The coming president's management agenda will stress the federal workforce, customer service user experience and equity as well as a push to build capacity in financial management and improve acquisition.
The Biden-Harris Management Agenda Vision document offers a blueprint for what's coming in the PMA
The "Biden-Harris Management Agenda Vision," released by the White House on Wednesday, sketches set of workforce, IT and acquisition priorities that the administration says will help the government deliver on the Biden administration agenda and restore trust in government.
"One of the central questions of our time is whether American democracy can still deliver – can we come together to meet the most pressing needs of our people," he wrote. "The president's management agenda is a blueprint for our government to deliver for Americans the government they deserve as we continue to build back better."
The new vision focuses on three priority areas – workforce; services delivery and customer experience; and the business of the federal government.
The White House says that more pieces of the PMA will be released in coming months and weeks.
Efforts will be "multi-stage, multi-year, administration-wide," said Jason Miller, deputy director for management at the Office of Management and Budget during a briefing with reporters.
On the workforce front, the administration says that it wants to fuel a "talent surge" in government of qualified, diverse workers. That'll include improving competitive hiring, adapting hiring processes and "transforming" the vetting process to support better mobility while still identifying risk.
The Biden administration also said that it wants to build up a personnel system to "sustain the federal government as a model employer," and pointed to empowering federal workers and ensuring that they can join a union.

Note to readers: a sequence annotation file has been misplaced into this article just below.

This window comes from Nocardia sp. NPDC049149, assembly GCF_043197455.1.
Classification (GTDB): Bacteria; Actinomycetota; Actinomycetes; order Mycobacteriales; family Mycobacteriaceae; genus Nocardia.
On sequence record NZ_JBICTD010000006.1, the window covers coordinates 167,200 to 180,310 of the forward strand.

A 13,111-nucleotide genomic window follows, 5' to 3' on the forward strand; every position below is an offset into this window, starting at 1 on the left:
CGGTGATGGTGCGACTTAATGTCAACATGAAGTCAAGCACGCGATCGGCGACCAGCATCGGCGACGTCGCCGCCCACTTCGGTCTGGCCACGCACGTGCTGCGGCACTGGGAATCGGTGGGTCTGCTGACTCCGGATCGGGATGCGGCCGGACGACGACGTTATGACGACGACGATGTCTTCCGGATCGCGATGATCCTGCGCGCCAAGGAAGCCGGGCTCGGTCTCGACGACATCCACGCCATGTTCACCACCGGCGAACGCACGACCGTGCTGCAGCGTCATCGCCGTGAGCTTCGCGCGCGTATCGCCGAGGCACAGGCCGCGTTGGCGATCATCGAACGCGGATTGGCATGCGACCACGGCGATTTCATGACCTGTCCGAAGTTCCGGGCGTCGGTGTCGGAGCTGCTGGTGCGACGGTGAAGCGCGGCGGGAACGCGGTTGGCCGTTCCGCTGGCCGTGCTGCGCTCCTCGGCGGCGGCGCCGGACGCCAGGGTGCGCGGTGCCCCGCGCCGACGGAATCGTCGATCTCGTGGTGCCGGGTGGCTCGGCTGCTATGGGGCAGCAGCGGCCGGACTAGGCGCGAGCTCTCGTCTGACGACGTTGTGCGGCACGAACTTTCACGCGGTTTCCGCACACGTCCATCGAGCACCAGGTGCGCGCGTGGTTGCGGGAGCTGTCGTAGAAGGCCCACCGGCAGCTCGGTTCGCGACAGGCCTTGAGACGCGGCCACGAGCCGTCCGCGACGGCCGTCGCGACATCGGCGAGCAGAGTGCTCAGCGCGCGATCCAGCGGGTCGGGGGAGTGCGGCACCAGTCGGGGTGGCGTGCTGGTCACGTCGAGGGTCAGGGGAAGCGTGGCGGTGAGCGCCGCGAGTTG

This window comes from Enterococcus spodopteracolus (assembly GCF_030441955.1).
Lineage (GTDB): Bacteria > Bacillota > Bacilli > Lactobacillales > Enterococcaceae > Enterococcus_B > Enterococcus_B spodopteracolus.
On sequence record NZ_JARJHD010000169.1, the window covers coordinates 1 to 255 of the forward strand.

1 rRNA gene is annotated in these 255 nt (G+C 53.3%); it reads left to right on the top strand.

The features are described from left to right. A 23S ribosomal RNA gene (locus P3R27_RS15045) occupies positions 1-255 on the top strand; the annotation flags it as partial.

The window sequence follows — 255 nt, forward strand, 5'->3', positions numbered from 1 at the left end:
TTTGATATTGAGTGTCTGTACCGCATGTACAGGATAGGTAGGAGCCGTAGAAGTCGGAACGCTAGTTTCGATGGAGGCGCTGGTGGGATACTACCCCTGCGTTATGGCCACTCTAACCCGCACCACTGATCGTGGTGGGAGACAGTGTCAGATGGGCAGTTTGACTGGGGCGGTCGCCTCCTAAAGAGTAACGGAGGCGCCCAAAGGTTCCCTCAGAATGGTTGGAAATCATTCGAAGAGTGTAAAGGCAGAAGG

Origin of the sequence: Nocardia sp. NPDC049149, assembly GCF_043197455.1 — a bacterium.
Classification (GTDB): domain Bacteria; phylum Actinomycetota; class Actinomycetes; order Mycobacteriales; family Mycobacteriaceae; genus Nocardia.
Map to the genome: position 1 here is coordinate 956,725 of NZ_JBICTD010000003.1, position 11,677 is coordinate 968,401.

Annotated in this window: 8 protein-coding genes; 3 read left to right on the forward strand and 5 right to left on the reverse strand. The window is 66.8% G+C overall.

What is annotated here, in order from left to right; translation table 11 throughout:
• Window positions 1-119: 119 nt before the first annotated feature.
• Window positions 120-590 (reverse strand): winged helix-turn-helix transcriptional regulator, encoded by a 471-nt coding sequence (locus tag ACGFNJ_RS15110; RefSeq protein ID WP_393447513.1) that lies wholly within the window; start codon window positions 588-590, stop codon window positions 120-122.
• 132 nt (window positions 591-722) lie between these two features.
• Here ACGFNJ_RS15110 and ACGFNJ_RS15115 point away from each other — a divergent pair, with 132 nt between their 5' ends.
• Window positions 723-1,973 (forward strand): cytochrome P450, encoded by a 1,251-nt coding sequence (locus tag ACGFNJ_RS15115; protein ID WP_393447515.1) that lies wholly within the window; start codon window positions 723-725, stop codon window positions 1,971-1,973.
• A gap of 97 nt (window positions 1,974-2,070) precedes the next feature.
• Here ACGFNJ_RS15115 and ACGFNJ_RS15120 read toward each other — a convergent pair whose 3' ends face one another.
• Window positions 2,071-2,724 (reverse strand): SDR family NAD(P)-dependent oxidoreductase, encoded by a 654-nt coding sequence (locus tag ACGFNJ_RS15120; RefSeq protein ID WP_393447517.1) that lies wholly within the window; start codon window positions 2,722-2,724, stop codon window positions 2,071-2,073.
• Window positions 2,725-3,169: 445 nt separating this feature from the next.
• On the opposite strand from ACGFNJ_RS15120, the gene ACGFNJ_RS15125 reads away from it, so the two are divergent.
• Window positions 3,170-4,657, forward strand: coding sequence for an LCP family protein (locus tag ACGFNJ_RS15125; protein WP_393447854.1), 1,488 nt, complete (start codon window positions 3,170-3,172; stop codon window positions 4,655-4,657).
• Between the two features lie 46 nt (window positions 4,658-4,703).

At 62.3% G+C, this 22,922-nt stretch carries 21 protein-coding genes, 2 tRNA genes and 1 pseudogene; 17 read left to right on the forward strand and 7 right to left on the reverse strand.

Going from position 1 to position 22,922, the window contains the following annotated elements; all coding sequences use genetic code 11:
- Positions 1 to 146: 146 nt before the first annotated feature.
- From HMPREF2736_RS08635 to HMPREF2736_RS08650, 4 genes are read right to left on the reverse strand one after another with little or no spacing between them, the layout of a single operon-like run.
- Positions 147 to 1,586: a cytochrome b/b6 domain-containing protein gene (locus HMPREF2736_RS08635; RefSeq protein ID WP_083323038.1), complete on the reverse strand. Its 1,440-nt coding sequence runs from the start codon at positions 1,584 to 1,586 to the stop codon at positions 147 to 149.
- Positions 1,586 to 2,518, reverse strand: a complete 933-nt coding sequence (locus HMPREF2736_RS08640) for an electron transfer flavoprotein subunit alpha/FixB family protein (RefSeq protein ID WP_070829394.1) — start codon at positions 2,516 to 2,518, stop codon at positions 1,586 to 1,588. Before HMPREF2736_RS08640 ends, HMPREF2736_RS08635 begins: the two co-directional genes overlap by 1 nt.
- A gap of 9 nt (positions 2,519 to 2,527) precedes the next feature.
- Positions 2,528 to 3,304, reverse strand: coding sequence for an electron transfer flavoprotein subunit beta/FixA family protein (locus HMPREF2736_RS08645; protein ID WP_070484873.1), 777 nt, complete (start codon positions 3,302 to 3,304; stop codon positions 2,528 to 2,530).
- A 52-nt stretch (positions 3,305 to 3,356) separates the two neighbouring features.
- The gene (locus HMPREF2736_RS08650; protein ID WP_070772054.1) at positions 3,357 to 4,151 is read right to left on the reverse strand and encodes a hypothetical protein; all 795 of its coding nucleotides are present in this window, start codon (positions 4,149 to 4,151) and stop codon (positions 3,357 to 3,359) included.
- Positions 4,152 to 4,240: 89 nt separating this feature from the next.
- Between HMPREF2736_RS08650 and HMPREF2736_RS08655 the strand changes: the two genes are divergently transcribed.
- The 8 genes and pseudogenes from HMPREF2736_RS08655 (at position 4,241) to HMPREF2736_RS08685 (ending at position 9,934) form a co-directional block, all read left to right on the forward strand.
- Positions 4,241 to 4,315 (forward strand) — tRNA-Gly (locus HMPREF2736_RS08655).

The vision also says that the White House intends to continue to use flexibilities like telework and alternative work schedules first brought into government on a wide scale because of the pandemic.
On the tech side, the administration proposes designing and building government service delivery mechanisms that cut across agencies for "key life events." The document references navigating disaster assistance or losing a job as example of events where "government customers spend too much time filling out duplicative paperwork or navigating multiple interactions spanning multiple agencies just to receive government services for which they are eligible."
Agencies will identify barriers to service to inform these efforts to "making sure that we are acting as one federal enterprise from the customer's viewpoint," said Miller.
The IT section of the vision also includes improving service design, digital products and customer experience on "high-impact" service providers in the federal government.
"We intend to leverage the scale of common capabilities while designing safe and secure products that better meet what the customer needs," the document says, listing a unified login credential and customer feedback tools as potential examples.
Getting the funding for these efforts will include the normal budget and appropriations process as well as existing resources like the U.S. Digital Service and Technology Modernization Fund, Miller said.
The final set of priorities in the new vision focus on the "business of government," with lines of effort covering improving the acquisition system to support domestic manufacturing and to address climate change.
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